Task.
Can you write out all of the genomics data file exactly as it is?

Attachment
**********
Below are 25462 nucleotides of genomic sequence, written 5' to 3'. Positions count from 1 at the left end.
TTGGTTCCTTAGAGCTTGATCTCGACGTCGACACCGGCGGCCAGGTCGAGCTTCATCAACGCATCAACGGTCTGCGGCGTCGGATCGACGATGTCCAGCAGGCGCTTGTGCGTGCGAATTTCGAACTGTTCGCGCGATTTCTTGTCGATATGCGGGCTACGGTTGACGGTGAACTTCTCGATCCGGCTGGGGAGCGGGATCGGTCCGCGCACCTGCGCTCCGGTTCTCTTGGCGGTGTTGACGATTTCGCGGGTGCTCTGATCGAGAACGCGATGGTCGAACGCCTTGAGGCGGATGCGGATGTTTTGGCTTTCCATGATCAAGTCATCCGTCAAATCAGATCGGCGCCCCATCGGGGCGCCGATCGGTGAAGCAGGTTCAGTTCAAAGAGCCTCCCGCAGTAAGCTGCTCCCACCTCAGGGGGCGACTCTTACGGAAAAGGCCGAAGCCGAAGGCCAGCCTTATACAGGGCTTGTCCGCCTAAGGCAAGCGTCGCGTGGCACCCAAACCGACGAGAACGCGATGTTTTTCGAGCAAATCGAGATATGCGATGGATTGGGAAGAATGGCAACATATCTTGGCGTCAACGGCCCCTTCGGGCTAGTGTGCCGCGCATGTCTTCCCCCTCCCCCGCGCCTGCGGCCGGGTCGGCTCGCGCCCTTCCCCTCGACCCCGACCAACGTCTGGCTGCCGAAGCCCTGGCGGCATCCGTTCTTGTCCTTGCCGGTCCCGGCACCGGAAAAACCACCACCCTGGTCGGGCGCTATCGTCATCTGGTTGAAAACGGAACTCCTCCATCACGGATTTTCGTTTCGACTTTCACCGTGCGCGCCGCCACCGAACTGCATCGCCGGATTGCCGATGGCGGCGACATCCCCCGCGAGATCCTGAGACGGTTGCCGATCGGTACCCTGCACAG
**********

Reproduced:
Below are 25462 nucleotides of genomic sequence, written 5' to 3'. Positions count from 1 at the left end.
TTGGTTCCTTAGAGCTTGATCTCGACGTCGACACCGGCGGCCAGGTCGAGCTTCATCAACGCATCAACGGTCTGCGGCGTCGGATCGACGATGTCCAGCAGGCGCTTGTGCGTGCGAATTTCGAACTGTTCGCGCGATTTCTTGTCGATATGCGGGCTACGGTTGACGGTGAACTTCTCGATCCGGCTGGGGAGCGGGATCGGTCCGCGCACCTGCGCTCCGGTTCTCTTGGCGGTGTTGACGATTTCGCGGGTGCTCTGATCGAGAACGCGATGGTCGAACGCCTTGAGGCGGATGCGGATGTTTTGGCTTTCCATGATCAAGTCATCCGTCAAATCAGATCGGCGCCCCATCGGGGCGCCGATCGGTGAAGCAGGTTCAGTTCAAAGAGCCTCCCGCAGTAAGCTGCTCCCACCTCAGGGGGCGACTCTTACGGAAAAGGCCGAAGCCGAAGGCCAGCCTTATACAGGGCTTGTCCGCCTAAGGCAAGCGTCGCGTGGCACCCAAACCGACGAGAACGCGATGTTTTTCGAGCAAATCGAGATATGCGATGGATTGGGAAGAATGGCAACATATCTTGGCGTCAACGGCCCCTTCGGGCTAGTGTGCCGCGCATGTCTTCCCCCTCCCCCGCGCCTGCGGCCGGGTCGGCTCGCGCCCTTCCCCTCGACCCCGACCAACGTCTGGCTGCCGAAGCCCTGGCGGCATCCGTTCTTGTCCTTGCCGGTCCCGGCACCGGAAAAACCACCACCCTGGTCGGGCGCTATCGTCATCTGGTTGAAAACGGAACTCCTCCATCACGGATTTTCGTTTCGACTTTCACCGTGCGCGCCGCCACCGAACTGCATCGCCGGATTGCCGATGGCGGCGACATCCCCCGCGAGATCCTGAGACGGTTGCCGATCGGTACCCTGCACAG